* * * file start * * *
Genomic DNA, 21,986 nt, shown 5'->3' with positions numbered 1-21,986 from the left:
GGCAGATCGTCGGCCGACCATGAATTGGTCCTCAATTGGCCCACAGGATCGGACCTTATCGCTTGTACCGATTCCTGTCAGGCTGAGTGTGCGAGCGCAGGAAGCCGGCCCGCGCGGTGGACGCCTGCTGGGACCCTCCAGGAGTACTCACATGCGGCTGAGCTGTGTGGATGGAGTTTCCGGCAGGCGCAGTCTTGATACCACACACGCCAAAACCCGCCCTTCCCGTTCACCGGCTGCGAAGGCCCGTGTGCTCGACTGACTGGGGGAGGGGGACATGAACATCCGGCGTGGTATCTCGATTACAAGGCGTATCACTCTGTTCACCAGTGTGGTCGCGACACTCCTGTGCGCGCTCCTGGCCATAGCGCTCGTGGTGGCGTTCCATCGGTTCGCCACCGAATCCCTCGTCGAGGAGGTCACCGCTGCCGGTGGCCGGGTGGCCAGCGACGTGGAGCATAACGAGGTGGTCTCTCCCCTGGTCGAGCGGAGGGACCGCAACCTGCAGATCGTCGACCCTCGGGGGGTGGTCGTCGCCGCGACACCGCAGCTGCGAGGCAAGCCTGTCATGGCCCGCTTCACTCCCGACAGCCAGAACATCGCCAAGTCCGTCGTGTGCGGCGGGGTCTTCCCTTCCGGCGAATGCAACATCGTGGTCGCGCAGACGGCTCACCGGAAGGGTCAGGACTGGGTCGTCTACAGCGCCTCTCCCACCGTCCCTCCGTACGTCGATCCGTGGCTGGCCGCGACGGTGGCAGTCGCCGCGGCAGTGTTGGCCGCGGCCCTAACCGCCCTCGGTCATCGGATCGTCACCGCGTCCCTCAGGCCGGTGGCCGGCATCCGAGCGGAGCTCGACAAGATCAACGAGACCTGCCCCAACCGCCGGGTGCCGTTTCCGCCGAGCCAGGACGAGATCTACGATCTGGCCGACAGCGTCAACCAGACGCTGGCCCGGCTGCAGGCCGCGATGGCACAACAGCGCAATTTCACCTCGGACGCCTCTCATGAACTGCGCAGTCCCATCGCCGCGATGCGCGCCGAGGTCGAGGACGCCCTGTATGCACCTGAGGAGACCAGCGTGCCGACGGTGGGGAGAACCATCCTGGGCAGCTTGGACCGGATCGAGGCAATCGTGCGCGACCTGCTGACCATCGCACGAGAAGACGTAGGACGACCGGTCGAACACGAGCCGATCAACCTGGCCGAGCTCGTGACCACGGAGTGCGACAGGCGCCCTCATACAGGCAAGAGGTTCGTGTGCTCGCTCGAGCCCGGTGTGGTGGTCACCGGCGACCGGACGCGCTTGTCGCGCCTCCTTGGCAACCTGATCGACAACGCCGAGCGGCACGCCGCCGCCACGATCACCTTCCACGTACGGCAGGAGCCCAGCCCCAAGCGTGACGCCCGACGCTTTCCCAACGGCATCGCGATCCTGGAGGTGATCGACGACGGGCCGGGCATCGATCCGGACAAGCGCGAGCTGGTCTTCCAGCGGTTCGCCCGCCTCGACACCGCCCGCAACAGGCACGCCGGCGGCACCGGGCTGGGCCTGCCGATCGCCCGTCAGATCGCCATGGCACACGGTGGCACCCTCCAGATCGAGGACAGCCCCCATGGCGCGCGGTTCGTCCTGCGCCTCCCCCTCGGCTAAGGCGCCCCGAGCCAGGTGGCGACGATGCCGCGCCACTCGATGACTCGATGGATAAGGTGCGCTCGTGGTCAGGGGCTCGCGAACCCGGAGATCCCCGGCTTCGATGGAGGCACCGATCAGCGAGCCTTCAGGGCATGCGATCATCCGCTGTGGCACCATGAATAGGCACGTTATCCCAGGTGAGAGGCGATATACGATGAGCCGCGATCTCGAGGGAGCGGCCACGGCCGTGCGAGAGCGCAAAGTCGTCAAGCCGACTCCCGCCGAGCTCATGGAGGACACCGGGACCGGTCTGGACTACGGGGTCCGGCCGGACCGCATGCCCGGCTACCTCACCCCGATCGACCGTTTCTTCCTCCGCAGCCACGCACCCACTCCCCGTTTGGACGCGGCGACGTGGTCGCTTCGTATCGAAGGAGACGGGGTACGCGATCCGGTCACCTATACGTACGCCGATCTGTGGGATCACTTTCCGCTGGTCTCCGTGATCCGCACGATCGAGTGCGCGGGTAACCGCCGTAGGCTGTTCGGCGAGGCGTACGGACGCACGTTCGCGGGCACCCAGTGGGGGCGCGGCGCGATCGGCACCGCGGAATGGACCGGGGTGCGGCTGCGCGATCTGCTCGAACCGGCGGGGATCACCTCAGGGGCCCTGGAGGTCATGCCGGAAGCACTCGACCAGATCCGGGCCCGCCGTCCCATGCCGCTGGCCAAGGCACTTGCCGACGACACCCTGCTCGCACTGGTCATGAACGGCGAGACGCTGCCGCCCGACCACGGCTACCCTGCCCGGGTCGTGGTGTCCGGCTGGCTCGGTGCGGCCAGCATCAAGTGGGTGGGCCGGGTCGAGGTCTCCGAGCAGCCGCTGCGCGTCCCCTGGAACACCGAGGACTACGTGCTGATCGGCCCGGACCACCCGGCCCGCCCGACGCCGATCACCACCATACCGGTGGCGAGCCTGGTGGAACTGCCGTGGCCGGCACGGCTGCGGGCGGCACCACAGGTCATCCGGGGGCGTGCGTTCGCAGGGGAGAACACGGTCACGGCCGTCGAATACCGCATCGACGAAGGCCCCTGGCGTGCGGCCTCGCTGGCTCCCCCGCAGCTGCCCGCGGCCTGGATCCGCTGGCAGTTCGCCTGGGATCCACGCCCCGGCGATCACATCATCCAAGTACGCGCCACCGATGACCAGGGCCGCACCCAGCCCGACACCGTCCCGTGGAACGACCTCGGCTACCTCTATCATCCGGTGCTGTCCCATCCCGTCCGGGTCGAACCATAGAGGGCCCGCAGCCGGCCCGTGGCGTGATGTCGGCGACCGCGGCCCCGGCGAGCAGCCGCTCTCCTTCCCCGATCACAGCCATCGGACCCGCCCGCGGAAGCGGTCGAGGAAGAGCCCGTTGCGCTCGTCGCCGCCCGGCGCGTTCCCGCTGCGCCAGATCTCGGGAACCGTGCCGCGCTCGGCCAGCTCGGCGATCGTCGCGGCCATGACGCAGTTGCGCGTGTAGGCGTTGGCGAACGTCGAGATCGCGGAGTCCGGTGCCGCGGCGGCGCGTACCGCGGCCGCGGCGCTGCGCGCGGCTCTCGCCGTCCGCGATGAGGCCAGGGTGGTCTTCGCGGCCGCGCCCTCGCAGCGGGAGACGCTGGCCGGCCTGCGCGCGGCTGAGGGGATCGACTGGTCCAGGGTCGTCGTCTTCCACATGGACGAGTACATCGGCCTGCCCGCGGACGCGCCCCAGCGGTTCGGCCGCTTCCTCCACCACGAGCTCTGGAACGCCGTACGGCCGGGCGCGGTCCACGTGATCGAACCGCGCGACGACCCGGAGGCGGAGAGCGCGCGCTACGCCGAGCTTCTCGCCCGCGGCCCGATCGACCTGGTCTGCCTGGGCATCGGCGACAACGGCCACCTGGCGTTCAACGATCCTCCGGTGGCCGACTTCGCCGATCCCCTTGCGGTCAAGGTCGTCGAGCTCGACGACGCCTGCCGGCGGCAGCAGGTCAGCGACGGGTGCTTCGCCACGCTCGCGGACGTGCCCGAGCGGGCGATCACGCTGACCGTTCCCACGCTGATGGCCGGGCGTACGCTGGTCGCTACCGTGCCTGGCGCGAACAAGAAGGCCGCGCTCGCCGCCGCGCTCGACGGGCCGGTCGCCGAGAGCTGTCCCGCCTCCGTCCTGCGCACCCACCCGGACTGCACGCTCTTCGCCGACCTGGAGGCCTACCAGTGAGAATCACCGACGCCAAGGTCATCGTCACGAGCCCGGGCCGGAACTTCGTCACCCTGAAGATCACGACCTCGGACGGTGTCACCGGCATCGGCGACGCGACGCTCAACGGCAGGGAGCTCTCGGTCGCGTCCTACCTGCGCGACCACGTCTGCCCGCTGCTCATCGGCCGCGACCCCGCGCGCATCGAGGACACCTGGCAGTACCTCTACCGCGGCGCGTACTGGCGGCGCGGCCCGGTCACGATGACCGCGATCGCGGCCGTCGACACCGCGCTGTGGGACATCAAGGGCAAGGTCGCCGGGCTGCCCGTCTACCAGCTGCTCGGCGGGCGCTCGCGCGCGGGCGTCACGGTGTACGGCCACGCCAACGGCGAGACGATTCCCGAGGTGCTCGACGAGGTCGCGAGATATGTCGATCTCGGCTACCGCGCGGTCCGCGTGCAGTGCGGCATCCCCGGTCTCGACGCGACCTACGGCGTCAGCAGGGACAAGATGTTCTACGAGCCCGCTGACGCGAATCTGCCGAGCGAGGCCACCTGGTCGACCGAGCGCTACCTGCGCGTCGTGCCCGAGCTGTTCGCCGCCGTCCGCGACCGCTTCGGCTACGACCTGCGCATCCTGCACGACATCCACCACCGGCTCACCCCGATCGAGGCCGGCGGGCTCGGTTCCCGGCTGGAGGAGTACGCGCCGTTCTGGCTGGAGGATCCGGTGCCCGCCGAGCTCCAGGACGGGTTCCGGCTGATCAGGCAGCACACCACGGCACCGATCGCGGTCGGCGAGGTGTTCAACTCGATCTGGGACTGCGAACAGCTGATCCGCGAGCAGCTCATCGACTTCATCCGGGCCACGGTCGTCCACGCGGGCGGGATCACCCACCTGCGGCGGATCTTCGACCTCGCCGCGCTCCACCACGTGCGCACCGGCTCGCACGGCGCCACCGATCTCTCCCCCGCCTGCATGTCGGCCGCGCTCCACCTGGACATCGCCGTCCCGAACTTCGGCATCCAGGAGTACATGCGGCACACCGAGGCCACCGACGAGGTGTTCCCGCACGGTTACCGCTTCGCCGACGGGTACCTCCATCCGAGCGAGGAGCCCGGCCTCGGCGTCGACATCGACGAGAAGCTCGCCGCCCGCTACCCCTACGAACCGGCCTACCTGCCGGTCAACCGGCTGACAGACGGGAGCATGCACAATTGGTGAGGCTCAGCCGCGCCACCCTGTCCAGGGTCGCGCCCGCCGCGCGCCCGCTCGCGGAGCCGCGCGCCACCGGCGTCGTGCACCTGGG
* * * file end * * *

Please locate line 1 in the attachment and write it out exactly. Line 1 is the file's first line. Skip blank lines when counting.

Genomic DNA, 21,986 nt, shown 5'->3' with positions numbered 1-21,986 from the left: